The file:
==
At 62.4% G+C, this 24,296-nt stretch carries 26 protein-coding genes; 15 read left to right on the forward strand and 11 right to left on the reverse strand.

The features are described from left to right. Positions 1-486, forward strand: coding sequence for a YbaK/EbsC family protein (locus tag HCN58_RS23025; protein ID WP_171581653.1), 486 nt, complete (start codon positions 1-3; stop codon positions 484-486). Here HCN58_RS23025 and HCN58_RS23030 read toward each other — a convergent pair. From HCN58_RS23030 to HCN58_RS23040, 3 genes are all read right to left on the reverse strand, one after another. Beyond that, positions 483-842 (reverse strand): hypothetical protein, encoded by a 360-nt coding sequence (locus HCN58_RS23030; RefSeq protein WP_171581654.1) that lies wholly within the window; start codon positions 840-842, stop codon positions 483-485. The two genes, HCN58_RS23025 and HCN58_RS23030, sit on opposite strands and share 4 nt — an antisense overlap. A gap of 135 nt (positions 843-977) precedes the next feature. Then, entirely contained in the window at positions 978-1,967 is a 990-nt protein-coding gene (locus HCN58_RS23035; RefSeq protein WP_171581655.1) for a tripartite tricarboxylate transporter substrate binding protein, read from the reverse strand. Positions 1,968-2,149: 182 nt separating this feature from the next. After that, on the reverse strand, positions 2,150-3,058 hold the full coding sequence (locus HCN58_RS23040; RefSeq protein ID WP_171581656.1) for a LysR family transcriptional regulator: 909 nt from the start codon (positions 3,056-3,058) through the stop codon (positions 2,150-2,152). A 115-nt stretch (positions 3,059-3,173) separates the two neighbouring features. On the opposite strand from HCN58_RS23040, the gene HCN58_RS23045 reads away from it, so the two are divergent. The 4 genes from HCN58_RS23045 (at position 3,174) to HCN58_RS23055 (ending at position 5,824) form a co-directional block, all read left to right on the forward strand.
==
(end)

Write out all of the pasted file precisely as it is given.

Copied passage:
At 62.4% G+C, this 24,296-nt stretch carries 26 protein-coding genes; 15 read left to right on the forward strand and 11 right to left on the reverse strand.

The features are described from left to right. Positions 1-486, forward strand: coding sequence for a YbaK/EbsC family protein (locus tag HCN58_RS23025; protein ID WP_171581653.1), 486 nt, complete (start codon positions 1-3; stop codon positions 484-486). Here HCN58_RS23025 and HCN58_RS23030 read toward each other — a convergent pair. From HCN58_RS23030 to HCN58_RS23040, 3 genes are all read right to left on the reverse strand, one after another. Beyond that, positions 483-842 (reverse strand): hypothetical protein, encoded by a 360-nt coding sequence (locus HCN58_RS23030; RefSeq protein WP_171581654.1) that lies wholly within the window; start codon positions 840-842, stop codon positions 483-485. The two genes, HCN58_RS23025 and HCN58_RS23030, sit on opposite strands and share 4 nt — an antisense overlap. A gap of 135 nt (positions 843-977) precedes the next feature. Then, entirely contained in the window at positions 978-1,967 is a 990-nt protein-coding gene (locus HCN58_RS23035; RefSeq protein WP_171581655.1) for a tripartite tricarboxylate transporter substrate binding protein, read from the reverse strand. Positions 1,968-2,149: 182 nt separating this feature from the next. After that, on the reverse strand, positions 2,150-3,058 hold the full coding sequence (locus HCN58_RS23040; RefSeq protein ID WP_171581656.1) for a LysR family transcriptional regulator: 909 nt from the start codon (positions 3,056-3,058) through the stop codon (positions 2,150-2,152). A 115-nt stretch (positions 3,059-3,173) separates the two neighbouring features. On the opposite strand from HCN58_RS23040, the gene HCN58_RS23045 reads away from it, so the two are divergent. The 4 genes from HCN58_RS23045 (at position 3,174) to HCN58_RS23055 (ending at position 5,824) form a co-directional block, all read left to right on the forward strand.